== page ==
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ConditionVariable class hierarchy

The ConditionVariable class provides a mechanism to safely wait for or signal state changes. A common scenario when writing multithreaded code is to protect shared resources with a mutex and then release that mutex to wait for a change of that data. If you do not do this carefully, this can lead to a race condition in the code. A condition variable provides a safe solution to this problem by handling the wait for a state change, along with releasing and acquiring the mutex automatically during this waiting period. Note that you cannot make wait or notify calls on a condition variable from ISR context. Unlike EventFlags, ConditionVariable does not let you wait on multiple events at the same time.

ConditionVariable class reference

Data Structures
struct  Waiter
Public Member Functions
 ConditionVariable (Mutex &mutex)
void wait ()
bool wait_until (uint64_t millisec)
bool wait_for (uint32_t millisec)
void notify_one ()
void notify_all ()
 ~ConditionVariable ()
Static Protected Member Functions
static void _add_wait_list (Waiter **wait_list, Waiter *waiter)
static void _remove_wait_list (Waiter **wait_list, Waiter *waiter)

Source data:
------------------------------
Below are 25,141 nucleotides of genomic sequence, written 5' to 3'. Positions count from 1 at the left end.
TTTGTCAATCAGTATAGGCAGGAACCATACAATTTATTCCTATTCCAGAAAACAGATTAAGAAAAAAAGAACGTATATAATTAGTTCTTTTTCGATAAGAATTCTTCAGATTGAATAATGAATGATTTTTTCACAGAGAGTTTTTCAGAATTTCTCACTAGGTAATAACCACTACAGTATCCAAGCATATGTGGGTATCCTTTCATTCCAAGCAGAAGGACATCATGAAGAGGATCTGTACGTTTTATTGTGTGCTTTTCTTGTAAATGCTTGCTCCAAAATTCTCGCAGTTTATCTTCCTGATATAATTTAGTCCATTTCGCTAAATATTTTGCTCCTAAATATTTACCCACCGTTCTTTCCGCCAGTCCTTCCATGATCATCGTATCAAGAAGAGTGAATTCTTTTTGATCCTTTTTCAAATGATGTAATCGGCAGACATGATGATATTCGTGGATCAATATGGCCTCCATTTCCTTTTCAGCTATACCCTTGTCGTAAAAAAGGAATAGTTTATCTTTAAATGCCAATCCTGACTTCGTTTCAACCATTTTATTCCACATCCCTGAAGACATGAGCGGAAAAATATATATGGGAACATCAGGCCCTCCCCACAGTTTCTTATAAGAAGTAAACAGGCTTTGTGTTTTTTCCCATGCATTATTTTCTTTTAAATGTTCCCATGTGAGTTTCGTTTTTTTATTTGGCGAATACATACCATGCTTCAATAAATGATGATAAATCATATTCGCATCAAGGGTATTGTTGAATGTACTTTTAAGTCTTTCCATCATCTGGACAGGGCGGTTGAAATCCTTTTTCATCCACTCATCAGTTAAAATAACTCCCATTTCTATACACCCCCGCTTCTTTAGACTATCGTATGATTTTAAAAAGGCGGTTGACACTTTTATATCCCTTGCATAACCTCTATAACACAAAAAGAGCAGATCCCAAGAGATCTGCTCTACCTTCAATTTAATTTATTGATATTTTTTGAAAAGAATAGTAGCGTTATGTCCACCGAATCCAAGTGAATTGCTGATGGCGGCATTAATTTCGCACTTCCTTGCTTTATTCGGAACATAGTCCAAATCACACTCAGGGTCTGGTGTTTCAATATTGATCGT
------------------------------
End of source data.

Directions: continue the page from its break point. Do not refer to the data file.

Protected Attributes

ConditionVariable example

Below is an example of ConditionVariable usage, where one thread is generating events every 1s, and the second thread is waiting for the events and executing an action.

#include "mbed.h"

Mutex mutex;
ConditionVariable cond(mutex);

// These variables are protected by locking mutex
uint32_t count = 0;
bool done = false;

void worker_thread()
    do {
        printf("Worker: Count %lu\r\n", count);

        // Wait for a condition to change

    } while (!done);
    printf("Worker: Exiting\r\n");

int main() {
    Thread thread;

    for (int i = 0; i < 5; i++) {

        // Change count and signal this
        printf("Main: Set count to %lu\r\n", count);


    // Change done and signal this
    done = true;
    printf("Main: Set done\r\n");

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